CBMM launches single-use plastic free initiative
MICHAELS — The Chesapeake Bay Maritime Museum recently announced an initiative that will work toward eliminating single-use plastics at its Miles River campus in St. Michaels.
Single-use plastic is any item that is meant to be disposed of or recycled after one use. Examples include drinking straws, water bottles and Styrofoam containers.
The initiative is being implemented in collaboration with Mystic Seaport Museum in Mystic, Conn., with a goal to provide a benchmark for other maritime museums and their communities to replicate.
CBMM’s Sustainability Committee began planning for the project in early 2018, when CBMM President Kristen Greenaway asked the committee to prioritize eliminating single-use plastics on CBMM’s campus.
“CBMM is committed to the stewardship of the environment, particularly that of the Chesapeake Bay,” Greenaway said. “This is a groundbreaking initiative for maritime museums, and it positions CBMM and Mystic Seaport Museum in a national conversation around plastics and, particularly, our waterways.”
CBMM will host two informational sessions about the initiativ,e at 5:30 p.m. Wednesday, Jan. 16, and 3 p.m. Thursday Jan. 17, in its Van Lennep Auditorium, with reservations taken at bit.ly/cbmmsustain.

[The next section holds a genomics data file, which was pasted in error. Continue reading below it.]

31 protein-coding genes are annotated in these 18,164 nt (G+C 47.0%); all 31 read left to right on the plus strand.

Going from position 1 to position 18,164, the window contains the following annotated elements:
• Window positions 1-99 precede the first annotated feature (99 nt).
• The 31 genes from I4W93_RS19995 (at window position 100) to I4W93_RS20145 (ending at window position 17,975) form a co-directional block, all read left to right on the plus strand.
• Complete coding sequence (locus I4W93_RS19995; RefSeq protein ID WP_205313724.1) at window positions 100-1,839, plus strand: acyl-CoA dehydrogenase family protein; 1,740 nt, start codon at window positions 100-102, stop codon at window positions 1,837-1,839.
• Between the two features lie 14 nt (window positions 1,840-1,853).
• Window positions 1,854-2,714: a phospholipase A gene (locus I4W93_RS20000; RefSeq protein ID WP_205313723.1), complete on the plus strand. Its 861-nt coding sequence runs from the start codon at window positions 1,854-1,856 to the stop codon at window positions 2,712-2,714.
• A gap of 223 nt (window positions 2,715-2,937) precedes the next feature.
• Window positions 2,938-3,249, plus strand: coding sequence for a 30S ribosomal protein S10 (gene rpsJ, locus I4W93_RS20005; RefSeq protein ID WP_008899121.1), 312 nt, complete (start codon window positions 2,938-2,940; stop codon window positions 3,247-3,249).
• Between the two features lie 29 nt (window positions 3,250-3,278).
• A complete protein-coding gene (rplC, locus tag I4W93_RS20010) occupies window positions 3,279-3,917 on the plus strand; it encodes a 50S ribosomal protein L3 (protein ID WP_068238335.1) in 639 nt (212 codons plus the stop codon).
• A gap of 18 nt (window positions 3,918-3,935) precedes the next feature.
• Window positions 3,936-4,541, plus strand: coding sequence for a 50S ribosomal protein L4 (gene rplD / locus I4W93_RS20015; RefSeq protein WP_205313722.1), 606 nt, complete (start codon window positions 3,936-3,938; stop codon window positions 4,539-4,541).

“Awareness is the first step towards informed action,” said CBMM Director of Education Jill Ferris, who heads the Sustainability Committee. “We’ve spent a considerable amount of time assessing the current uses of plastics on campus and educating our employees and volunteers on ways to reduce plastic and overall waste.”
“While our ultimate goal focuses on eliminating single-use plastics, alternatives should be as sustainable as possible — a wasteful alternative is not a better alternative to plastic,” Ferris said.
CBMM is maximizing its resources by using existing supplies before replacing with more sustainable alternatives, which means CBMM guests and members still may see plastic in use on campus as the museum transitions to single-use plastic free alternatives.
“We’ve offered tips for employees and volunteers that others can also implement very easily,” Ferris said. “Is a plastic item necessary? What waste comes with this product? Can a plastic item be refused or replaced? If a plastic item cannot be eliminated, can it be repurposed, reused or bought in bulk?”
The museum will present its initiative in February at the Small Museum Association Conference in College Par, and in April at the Council of American Maritime Museum’s Annual Conference in Manitowoc, Wis.
“We see this as part of our commitment to be a vital community partner,” Greenaway said. “And it’s our hope for CBMM to be fully single-use plastic free.”
Frequently asked questions and more about the initiative are at cbmm.org/sustainability.
As part of its new, single-use plastic-free initiative, the Chesapeake Bay Maritime Museum has eliminated the use of plastic cups for its monthly all-staff breakfast meetings. For more about CBMM’s initiative, visit cbmm.org/sustainability.